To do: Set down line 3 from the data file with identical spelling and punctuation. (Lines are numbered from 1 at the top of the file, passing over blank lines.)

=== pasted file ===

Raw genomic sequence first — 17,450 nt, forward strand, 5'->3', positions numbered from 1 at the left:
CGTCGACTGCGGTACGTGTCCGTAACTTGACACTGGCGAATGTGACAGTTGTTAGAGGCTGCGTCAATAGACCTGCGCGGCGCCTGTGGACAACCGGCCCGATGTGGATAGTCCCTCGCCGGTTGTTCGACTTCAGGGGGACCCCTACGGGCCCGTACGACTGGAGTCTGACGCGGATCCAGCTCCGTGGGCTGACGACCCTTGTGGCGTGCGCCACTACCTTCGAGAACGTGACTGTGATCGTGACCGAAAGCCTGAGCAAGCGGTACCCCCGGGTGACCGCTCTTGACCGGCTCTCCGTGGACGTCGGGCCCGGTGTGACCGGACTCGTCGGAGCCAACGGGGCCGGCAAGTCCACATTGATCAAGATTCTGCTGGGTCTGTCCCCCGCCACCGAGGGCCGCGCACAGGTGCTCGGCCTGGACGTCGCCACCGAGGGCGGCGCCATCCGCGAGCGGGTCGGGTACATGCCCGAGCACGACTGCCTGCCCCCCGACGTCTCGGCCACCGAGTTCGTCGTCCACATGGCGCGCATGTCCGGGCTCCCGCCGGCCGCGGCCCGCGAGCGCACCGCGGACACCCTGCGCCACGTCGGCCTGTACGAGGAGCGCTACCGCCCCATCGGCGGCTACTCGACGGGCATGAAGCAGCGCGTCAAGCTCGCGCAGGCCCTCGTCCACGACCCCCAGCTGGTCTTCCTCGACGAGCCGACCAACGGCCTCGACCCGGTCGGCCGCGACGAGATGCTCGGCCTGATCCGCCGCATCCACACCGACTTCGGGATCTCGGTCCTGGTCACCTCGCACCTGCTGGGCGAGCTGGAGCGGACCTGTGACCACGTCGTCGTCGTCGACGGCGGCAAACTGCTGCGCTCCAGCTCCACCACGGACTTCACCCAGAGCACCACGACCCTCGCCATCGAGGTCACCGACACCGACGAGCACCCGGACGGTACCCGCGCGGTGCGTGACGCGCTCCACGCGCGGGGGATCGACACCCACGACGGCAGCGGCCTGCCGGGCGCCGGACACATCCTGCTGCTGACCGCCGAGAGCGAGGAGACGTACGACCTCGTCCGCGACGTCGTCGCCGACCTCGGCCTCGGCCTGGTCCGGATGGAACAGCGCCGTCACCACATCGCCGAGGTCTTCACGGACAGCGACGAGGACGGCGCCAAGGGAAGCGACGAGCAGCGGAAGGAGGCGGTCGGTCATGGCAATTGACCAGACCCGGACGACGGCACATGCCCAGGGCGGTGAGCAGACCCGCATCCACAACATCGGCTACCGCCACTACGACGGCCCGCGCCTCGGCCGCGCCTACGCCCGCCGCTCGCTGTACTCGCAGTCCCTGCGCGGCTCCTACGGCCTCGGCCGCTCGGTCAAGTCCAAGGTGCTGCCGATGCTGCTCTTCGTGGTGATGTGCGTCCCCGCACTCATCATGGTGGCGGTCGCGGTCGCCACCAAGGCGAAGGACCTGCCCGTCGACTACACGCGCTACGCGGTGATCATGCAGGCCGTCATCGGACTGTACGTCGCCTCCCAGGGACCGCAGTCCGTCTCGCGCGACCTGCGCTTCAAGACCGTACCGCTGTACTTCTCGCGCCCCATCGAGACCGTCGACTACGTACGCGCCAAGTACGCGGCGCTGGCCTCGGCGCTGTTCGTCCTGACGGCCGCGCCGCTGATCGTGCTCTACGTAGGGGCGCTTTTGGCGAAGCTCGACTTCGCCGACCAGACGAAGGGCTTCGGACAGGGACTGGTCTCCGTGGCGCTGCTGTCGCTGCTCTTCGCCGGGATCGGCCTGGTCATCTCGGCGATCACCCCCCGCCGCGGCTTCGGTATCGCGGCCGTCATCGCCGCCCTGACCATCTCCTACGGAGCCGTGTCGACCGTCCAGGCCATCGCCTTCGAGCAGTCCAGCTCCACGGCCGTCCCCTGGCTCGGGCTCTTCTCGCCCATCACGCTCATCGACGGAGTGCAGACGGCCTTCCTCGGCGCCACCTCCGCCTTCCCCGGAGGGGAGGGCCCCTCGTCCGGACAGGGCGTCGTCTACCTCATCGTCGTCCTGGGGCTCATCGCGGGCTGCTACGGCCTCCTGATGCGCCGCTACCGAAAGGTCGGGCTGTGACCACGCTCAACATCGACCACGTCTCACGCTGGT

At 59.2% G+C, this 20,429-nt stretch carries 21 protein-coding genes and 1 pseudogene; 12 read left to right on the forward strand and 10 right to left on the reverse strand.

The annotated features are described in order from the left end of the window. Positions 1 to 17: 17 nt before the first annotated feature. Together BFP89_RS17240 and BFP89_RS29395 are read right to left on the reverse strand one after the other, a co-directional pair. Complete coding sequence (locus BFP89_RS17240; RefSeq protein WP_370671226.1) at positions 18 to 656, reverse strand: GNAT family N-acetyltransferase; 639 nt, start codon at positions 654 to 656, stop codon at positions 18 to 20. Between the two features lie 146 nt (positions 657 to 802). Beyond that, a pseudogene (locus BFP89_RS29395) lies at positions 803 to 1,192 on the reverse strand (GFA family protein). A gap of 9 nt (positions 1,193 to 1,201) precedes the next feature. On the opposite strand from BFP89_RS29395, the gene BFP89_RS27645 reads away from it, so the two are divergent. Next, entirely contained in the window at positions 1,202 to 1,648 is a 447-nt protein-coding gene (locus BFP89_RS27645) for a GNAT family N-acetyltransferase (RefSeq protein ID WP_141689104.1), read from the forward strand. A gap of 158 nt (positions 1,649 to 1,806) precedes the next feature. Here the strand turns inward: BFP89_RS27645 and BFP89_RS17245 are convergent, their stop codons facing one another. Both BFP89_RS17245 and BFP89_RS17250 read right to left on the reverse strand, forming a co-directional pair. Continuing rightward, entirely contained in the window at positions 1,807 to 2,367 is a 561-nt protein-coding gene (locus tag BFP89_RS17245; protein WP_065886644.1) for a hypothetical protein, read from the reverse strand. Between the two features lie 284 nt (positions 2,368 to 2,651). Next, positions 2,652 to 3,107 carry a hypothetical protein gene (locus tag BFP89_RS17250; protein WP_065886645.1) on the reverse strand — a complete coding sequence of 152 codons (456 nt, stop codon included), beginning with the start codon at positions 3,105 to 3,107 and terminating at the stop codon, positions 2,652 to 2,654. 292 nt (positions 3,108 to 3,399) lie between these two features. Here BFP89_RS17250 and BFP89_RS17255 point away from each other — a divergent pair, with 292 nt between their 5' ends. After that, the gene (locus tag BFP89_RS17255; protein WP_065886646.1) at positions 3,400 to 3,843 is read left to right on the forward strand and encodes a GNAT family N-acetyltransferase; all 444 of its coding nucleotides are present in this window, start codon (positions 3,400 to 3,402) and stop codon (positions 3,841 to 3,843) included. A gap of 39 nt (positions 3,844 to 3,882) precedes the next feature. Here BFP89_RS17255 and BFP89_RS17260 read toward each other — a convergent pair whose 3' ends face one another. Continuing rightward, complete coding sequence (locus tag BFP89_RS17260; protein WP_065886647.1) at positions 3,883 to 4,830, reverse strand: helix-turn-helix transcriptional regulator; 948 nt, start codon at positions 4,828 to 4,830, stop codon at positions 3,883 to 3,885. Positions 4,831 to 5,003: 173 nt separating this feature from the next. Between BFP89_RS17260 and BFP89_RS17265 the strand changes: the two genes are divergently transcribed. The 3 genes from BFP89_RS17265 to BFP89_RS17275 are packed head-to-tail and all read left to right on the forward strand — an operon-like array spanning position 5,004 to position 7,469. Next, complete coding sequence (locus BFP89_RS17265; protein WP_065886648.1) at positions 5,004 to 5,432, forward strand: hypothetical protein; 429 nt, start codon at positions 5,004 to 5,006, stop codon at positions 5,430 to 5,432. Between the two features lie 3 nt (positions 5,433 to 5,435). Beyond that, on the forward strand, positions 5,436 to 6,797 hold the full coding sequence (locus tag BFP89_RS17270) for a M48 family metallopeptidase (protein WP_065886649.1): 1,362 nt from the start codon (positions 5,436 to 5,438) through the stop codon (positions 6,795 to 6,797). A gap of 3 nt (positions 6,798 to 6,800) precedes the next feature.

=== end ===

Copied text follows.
At 59.2% G+C, this 20,429-nt stretch carries 21 protein-coding genes and 1 pseudogene; 12 read left to right on the forward strand and 10 right to left on the reverse strand.